“For a cheeseboard you definitely want to have a hard cheese, a soft cheese and a blue cheese,” recommends Pip Peagram, manager of Paxton and Whitfield in Stratford-upon-Avon and an expert on the savoury slice.

“Then you can add something like a goats cheese, something with a washed rind or a smoked cheese.

“In its most basic form a washed rind cheese is washed in salt water but a cider brandy is used quite often. This gives it quite a pungent smell and a bright orange rind. A lot of people like to go for something unusual and that’ll tick that box for them.”

Christmas is a time for cheese – and we’re not just talking about the more saccharin TV adverts.

The big seasonal three, says Pip, are Stilton, brie and cheddar. However, customers are also tempted into buying slightly more unusual cheeses “to add the wow factor”.

To accompany them Pip recommends crackers or perhaps an artisan bread.

For flavour enhancement, chutneys and pickles can come into their own. Something like No 93 Ale Chutney, made from Bramley apples, plums and real ale (£4.75) will appeal to traditionalists but a rich and fruity preserve can add another dimension to the taste.

St Eadburgha
St Eadburgha

“We launched Nuts about Figs this time last year and we had such a success with it we expanded the range to Nuts about Prunes and Nuts and Chestnuts (£2.95). The have an almost puree like texture to them and a sweet and fruity taste and they’re selling really well. They’re quite different so they play into people wanting something more unusual on their cheese board.”

But when it comes to assembling it, Pip recommends bigger wedges of maybe three cheeses rather than lots of little slivers of a variety of cheeses.

“That way everyone gets to enjoy the same flavours and it also looks good on the board.”

St Eadburgha (£9.50 per cheese) has a powerful smell combined with a delicate taste. Made by Gorsehill Abbey Farm, run by Michael and Diane Stacey on the edge of the Vale of Evesham, it is named after the saint of the old church in nearby Broadway.

The daughter of King Edward the Elder and granddaughter of Alfred The Great, she became a nun and an Abbess. An organic cheese, it is made from the milk of Friesians and Simmental/Montbeliarde cows who graze in ancient pastures and orchards of Perry pear trees used to create the cider-style drink.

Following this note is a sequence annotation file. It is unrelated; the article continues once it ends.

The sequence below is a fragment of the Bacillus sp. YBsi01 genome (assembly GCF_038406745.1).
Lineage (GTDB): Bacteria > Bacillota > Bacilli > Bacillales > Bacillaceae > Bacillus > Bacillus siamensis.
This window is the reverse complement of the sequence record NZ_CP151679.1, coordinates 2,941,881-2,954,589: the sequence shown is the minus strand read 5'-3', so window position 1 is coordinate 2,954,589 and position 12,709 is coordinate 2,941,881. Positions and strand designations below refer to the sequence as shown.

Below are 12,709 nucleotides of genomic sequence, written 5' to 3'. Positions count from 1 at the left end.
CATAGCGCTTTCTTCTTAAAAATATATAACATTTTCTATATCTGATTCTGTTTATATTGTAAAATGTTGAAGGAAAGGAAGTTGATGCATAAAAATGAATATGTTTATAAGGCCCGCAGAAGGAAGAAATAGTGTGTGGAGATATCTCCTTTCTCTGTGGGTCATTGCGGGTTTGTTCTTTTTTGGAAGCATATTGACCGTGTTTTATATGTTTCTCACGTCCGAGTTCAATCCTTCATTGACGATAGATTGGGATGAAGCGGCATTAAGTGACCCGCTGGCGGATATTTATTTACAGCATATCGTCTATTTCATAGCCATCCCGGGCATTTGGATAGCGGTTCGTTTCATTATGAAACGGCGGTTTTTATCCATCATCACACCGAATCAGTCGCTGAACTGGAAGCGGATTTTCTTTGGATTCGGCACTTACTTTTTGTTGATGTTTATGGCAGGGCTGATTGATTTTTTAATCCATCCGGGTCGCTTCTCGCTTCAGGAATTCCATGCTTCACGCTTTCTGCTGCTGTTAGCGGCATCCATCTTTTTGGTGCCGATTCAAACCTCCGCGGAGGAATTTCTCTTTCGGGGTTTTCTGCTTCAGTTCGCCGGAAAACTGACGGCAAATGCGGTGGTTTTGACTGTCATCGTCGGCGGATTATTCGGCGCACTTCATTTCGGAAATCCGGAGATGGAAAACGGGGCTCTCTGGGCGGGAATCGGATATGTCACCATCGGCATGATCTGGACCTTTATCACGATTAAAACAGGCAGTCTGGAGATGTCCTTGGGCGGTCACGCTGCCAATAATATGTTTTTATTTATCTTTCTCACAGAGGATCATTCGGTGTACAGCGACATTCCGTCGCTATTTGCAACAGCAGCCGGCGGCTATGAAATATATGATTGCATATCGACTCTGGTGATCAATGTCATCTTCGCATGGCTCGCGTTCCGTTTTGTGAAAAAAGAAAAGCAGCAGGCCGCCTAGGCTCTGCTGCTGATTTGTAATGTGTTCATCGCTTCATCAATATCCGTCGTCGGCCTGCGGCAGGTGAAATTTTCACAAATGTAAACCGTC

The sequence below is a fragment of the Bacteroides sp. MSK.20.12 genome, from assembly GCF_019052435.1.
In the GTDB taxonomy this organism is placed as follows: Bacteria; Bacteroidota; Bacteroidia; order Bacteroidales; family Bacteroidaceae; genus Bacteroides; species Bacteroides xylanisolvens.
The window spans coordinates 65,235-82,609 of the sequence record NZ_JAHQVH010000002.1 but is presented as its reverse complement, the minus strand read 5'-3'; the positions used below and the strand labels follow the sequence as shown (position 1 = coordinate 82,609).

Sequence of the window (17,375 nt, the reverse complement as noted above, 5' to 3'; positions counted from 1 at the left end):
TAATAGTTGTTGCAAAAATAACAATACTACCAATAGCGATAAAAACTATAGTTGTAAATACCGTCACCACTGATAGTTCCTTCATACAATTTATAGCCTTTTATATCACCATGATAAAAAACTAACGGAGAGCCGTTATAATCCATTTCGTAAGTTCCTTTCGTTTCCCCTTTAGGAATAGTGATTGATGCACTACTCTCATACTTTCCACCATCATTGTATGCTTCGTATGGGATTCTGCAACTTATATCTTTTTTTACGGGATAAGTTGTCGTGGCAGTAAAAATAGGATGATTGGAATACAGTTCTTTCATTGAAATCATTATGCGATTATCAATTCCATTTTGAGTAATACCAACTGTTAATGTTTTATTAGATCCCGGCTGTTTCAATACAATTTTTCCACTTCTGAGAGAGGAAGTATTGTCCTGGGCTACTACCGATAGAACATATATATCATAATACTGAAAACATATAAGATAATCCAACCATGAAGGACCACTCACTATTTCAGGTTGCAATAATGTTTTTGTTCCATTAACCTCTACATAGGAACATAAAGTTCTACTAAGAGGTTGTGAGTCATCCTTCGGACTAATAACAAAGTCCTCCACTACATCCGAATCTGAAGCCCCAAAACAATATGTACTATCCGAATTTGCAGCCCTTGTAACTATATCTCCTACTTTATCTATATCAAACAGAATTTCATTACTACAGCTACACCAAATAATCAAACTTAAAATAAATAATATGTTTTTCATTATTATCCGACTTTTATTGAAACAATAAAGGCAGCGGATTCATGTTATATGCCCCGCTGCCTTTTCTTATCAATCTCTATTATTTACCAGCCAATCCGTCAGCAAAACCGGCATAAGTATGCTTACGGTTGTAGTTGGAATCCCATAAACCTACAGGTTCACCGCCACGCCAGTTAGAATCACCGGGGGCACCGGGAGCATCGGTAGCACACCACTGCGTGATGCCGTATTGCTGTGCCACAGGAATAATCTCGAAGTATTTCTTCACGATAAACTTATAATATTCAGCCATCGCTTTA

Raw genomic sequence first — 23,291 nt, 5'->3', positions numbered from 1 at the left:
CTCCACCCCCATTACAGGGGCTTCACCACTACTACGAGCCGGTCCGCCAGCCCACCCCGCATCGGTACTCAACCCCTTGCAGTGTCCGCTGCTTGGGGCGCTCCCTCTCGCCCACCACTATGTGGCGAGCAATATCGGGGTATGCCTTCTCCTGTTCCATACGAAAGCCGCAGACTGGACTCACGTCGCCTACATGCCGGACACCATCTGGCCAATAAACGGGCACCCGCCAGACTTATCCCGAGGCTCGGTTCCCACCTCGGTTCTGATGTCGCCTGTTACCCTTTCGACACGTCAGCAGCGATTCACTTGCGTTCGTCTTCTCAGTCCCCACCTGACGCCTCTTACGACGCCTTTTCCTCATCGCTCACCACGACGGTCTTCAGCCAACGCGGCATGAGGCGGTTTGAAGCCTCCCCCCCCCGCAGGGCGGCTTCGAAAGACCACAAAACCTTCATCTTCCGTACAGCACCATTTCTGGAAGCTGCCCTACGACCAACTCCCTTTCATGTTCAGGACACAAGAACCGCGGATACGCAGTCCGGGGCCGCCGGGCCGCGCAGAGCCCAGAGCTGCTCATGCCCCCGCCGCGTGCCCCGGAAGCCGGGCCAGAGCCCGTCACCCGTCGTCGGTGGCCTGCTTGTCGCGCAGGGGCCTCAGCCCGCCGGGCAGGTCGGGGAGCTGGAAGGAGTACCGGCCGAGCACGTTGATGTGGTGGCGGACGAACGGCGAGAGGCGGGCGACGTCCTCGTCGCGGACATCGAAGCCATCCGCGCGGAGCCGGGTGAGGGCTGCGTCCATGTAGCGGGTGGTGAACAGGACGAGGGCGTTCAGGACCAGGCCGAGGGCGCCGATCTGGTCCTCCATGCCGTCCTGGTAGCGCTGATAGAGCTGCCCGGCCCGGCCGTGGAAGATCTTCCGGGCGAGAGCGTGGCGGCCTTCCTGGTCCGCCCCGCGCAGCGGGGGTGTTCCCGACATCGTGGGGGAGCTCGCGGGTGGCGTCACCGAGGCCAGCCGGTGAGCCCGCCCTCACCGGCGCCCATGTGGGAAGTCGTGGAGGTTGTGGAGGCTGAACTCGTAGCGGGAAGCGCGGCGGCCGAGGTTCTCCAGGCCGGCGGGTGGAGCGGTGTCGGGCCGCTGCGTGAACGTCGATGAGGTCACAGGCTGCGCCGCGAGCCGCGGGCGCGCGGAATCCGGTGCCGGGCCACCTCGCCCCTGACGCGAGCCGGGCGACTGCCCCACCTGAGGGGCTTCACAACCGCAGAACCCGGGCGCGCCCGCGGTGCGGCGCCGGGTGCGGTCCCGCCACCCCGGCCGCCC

A white rinded cheese similar to good Camembert, the centre becomes softer and creamier as the cheese matures while the flavour becomes stronger and more pungent and the rind darker.

Windrush Goats Cheese
Windrush Goats Cheese

Windrush Goats Cheese (£5.50 per cheese) is made in Oxfordshire from the cheese of pedigree goats.

A gentle cheese with a citrus flavour, it comes plain or flavoured with cracked black pepper or garlic and herbs “This is good if you are catering to a lot of people and don’t know their tastes,” says Pip.

“It is a safe one to go with. Lots of goats cheeses have a farmy, animally taste. This has a yoghurty, custardy taste – definitely a good starting point for a goats cheese.”

Beauvale (£6.25 per 250g) is a newish blue cheese from the Cropwell Bishop Creamery, a family-run enterprise based in the Vale of Belvoir in Nottinghamshire, which has been producing award-winning cheeses for three generations.

Today it is run by cousins Robin and Ben Skailes, and it was Robin who created Beauvale, spending two years developing it before it was launched in 2011.

Made from a different strain of penicillium roqueforti, it has a rich and creamy texture. It is described as an “entry level” blue cheese with a full and savoury texture and a hint of spice. “It is a relatively small scale production, not something you are likely to find in the supermarket. The idea behind it was much more of a continental style and a softer texture than an English blue cheese which is much firmer,” says Pip.

“It breaks down and becomes more runny in the centre with age.”